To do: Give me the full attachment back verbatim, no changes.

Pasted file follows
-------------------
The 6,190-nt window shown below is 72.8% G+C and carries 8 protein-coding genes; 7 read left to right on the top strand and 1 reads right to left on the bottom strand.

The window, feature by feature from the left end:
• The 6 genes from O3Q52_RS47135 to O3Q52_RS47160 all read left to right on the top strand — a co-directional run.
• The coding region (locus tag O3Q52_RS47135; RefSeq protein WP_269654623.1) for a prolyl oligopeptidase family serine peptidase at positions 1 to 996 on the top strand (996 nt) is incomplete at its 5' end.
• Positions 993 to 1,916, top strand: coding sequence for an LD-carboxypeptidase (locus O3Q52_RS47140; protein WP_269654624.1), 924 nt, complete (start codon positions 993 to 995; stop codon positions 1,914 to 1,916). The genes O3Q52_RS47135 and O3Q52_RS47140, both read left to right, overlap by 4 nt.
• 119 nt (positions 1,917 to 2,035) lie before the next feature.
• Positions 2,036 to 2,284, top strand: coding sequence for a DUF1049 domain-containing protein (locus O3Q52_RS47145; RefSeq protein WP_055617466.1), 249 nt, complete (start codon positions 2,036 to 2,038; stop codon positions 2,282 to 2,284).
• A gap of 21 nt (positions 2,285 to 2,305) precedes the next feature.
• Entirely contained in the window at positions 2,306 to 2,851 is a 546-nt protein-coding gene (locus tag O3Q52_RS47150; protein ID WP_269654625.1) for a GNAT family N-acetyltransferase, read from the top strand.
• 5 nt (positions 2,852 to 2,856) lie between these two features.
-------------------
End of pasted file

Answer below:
The 6,190-nt window shown below is 72.8% G+C and carries 8 protein-coding genes; 7 read left to right on the top strand and 1 reads right to left on the bottom strand.

The window, feature by feature from the left end:
• The 6 genes from O3Q52_RS47135 to O3Q52_RS47160 all read left to right on the top strand — a co-directional run.
• The coding region (locus tag O3Q52_RS47135; RefSeq protein WP_269654623.1) for a prolyl oligopeptidase family serine peptidase at positions 1 to 996 on the top strand (996 nt) is incomplete at its 5' end.
• Positions 993 to 1,916, top strand: coding sequence for an LD-carboxypeptidase (locus O3Q52_RS47140; protein WP_269654624.1), 924 nt, complete (start codon positions 993 to 995; stop codon positions 1,914 to 1,916). The genes O3Q52_RS47135 and O3Q52_RS47140, both read left to right, overlap by 4 nt.
• 119 nt (positions 1,917 to 2,035) lie before the next feature.
• Positions 2,036 to 2,284, top strand: coding sequence for a DUF1049 domain-containing protein (locus O3Q52_RS47145; RefSeq protein WP_055617466.1), 249 nt, complete (start codon positions 2,036 to 2,038; stop codon positions 2,282 to 2,284).
• A gap of 21 nt (positions 2,285 to 2,305) precedes the next feature.
• Entirely contained in the window at positions 2,306 to 2,851 is a 546-nt protein-coding gene (locus tag O3Q52_RS47150; protein ID WP_269654625.1) for a GNAT family N-acetyltransferase, read from the top strand.
• 5 nt (positions 2,852 to 2,856) lie between these two features.